Now That Amazon Is Offering Auto-Rip Of CDs You Bought, Will It Do The Same For Books?

from the why-not? dept

Times change. Amazon is making some news by launching an auto-rip service that puts MP3 copies of songs into your Amazon cloud storage when you buy CDs. Some have been comparing this to the old MP3.com “Beam It!” service that got MP3.com sued out of existence a while back, but this is quite different on one key dimension: Amazon has licensing deals with the major labels which specifically allow this (which also means it doesn’t work on all CDs).

Still, this move does raise some interesting question. For example: why not do this for books too? Why not have it so that when you buy a physical book, a digital copy automatically shows up on your Kindle? Of course, the real answer isn’t difficult to glean: because the publishers have no interest at all in doing this (yet). I expect they’ll do it eventually, but the publishers are still going through the same denial phase that many in the recording business went through earlier, and so it’s probably still going to be at least a year before some publisher comes around to such a deal (and then it will be announced as “big news” when it happens).

Another interesting question is whether or not the “AutoRip” service leads to more resells of CDs soon after people buy them. As Sherwin Siy notes, it may not actually be different than buying a CD and ripping it yourself, but the automated nature of it may make it easier to simply pass on the CD. Of course, does that mean you’re legally supposed to delete the MP3s too? I’m sure the industry would argue that’s the case, but it might not be that clear cut.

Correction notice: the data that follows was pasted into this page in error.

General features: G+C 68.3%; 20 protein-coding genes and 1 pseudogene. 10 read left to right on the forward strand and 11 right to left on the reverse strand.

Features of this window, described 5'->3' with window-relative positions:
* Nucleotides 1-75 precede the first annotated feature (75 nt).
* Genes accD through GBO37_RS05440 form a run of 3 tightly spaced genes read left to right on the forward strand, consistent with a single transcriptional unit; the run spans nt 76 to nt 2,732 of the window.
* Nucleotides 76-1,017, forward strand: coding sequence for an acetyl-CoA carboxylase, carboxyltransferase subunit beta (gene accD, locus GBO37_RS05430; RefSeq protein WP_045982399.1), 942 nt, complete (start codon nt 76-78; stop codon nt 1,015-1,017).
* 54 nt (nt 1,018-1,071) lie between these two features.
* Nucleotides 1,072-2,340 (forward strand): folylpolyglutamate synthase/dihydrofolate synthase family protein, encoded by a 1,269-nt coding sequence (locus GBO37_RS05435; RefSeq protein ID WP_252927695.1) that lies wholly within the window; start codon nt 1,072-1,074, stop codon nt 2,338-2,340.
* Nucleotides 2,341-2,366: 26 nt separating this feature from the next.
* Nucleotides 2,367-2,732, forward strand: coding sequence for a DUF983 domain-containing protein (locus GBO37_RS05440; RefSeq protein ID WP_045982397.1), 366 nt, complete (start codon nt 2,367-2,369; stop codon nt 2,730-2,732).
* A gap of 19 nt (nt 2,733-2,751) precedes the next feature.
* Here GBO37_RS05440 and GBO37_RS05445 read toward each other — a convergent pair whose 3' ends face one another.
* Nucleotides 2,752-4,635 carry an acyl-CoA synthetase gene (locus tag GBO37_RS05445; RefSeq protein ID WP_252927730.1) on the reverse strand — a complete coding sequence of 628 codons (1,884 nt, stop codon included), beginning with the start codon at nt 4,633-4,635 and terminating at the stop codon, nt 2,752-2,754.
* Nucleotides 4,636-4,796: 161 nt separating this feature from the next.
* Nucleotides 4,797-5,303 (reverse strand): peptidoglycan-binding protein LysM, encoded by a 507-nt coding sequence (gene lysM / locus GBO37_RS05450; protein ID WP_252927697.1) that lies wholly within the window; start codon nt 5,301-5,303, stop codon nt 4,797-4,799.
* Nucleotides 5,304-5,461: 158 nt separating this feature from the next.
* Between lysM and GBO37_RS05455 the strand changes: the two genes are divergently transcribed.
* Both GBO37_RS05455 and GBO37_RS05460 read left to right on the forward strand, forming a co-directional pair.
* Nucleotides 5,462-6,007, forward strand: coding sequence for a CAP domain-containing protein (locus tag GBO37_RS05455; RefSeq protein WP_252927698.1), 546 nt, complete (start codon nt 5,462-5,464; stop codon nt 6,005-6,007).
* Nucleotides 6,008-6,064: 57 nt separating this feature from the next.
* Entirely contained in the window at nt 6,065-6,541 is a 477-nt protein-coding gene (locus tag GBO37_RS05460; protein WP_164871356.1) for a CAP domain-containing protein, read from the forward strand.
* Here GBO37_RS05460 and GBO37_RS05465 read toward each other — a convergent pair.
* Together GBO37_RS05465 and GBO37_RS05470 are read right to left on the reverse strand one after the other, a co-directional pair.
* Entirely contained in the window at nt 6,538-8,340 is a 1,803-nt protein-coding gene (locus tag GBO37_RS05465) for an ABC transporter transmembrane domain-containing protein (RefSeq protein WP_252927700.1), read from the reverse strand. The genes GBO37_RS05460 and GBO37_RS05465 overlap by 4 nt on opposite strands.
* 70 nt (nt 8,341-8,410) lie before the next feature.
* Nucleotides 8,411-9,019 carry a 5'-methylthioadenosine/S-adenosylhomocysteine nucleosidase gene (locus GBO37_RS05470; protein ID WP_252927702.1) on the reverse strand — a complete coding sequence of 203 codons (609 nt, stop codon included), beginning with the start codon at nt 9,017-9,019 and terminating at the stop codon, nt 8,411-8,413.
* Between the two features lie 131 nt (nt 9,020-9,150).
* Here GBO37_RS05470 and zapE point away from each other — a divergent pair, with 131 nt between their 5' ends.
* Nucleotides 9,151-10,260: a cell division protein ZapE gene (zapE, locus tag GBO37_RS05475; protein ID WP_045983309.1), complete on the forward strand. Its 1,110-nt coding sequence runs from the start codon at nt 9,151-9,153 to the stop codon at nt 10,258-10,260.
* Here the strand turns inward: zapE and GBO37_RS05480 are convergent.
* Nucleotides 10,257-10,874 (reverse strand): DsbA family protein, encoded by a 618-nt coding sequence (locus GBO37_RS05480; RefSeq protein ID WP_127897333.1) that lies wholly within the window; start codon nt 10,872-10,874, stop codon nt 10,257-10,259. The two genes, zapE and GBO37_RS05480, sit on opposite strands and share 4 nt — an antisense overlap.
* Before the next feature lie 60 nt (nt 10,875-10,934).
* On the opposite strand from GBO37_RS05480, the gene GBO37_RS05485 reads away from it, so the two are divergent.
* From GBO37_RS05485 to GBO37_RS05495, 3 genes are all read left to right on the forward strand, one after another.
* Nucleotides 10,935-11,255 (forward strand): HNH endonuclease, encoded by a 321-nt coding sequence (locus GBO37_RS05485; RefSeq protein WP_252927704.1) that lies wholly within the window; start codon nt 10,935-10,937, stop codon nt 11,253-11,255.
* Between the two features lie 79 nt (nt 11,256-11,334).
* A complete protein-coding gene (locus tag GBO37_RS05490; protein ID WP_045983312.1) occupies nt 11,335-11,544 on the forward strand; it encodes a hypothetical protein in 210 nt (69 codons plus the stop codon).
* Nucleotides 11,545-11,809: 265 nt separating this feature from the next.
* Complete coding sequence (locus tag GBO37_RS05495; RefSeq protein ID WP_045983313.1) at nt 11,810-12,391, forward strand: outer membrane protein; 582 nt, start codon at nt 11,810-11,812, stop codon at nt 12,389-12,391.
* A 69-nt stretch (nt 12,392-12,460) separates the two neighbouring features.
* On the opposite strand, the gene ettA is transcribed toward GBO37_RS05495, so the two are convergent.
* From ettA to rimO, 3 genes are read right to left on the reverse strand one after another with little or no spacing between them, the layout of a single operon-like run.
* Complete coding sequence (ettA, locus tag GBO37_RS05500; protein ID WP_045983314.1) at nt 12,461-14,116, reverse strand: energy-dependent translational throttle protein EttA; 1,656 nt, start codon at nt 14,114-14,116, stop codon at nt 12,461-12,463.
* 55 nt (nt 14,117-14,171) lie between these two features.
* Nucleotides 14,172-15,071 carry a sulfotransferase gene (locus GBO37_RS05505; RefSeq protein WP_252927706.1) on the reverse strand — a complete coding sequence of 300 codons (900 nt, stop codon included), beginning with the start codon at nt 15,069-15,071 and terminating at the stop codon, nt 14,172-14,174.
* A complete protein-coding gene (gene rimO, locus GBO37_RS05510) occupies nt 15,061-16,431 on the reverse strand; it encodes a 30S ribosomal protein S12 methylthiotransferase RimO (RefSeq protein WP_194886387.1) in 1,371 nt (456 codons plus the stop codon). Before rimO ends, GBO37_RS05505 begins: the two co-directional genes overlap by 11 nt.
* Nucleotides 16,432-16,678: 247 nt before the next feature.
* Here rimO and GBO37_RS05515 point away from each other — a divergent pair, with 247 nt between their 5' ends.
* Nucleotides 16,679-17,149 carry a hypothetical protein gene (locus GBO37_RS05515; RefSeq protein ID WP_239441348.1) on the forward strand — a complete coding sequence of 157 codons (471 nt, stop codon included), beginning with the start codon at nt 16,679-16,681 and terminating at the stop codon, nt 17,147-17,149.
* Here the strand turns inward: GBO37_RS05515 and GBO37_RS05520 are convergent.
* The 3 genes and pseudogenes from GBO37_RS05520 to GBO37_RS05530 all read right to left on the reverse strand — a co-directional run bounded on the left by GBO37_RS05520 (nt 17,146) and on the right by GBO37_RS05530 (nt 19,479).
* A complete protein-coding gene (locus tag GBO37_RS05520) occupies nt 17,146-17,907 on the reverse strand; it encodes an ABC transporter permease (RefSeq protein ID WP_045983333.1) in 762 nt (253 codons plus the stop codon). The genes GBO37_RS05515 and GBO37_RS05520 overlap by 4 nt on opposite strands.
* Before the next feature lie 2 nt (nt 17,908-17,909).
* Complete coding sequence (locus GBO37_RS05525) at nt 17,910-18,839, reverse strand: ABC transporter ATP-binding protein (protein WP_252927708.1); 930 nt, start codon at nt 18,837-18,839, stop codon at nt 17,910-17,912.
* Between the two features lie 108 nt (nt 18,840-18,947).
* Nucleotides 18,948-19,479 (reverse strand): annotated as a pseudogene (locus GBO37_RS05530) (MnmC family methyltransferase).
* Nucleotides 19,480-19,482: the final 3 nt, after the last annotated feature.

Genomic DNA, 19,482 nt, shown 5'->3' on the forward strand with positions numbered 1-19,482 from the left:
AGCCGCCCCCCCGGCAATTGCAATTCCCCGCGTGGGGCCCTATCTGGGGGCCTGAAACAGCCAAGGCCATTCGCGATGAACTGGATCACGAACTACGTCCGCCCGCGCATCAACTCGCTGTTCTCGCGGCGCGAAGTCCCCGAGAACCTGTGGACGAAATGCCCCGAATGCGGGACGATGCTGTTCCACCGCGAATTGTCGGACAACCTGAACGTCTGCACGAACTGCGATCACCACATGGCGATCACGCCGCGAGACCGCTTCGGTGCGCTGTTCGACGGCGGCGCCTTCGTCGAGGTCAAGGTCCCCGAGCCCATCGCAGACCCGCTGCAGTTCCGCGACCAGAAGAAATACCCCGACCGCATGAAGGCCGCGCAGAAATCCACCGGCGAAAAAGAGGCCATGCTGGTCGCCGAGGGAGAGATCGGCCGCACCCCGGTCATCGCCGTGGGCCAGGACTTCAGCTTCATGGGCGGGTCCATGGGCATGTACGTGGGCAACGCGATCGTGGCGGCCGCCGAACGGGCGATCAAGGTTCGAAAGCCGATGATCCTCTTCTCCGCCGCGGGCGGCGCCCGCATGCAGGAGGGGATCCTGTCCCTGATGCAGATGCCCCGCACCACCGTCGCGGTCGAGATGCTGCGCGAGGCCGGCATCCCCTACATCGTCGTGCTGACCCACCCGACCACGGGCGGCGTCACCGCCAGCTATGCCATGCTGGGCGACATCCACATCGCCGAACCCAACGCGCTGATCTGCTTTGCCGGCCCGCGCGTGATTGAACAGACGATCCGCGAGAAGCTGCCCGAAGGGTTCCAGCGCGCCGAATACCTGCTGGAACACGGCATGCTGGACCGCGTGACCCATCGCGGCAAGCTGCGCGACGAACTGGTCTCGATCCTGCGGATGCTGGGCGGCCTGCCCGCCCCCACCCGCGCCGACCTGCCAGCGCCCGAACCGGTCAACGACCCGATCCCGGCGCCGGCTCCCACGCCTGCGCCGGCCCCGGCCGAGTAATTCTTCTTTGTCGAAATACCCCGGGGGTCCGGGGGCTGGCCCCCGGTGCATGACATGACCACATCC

In the end, this really is the kind of thing that the recording industry should have embraced a decade ago, so welcome to the party (a bit late).

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Companies: amazon

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Comments on “Now That Amazon Is Offering Auto-Rip Of CDs You Bought, Will It Do The Same For Books?”

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34 Comments
Anonymous Coward says:

It takes work to create an e-book

Unlike the conversion from analog to digital for audio, an e-book is more than just a straight scan of text – its often reformatted, reorganized, and hopefully actual text (instead of an image of text).

When you buy an e-book, part of what you’re buying is the service to conform the information in the book into a different form factor.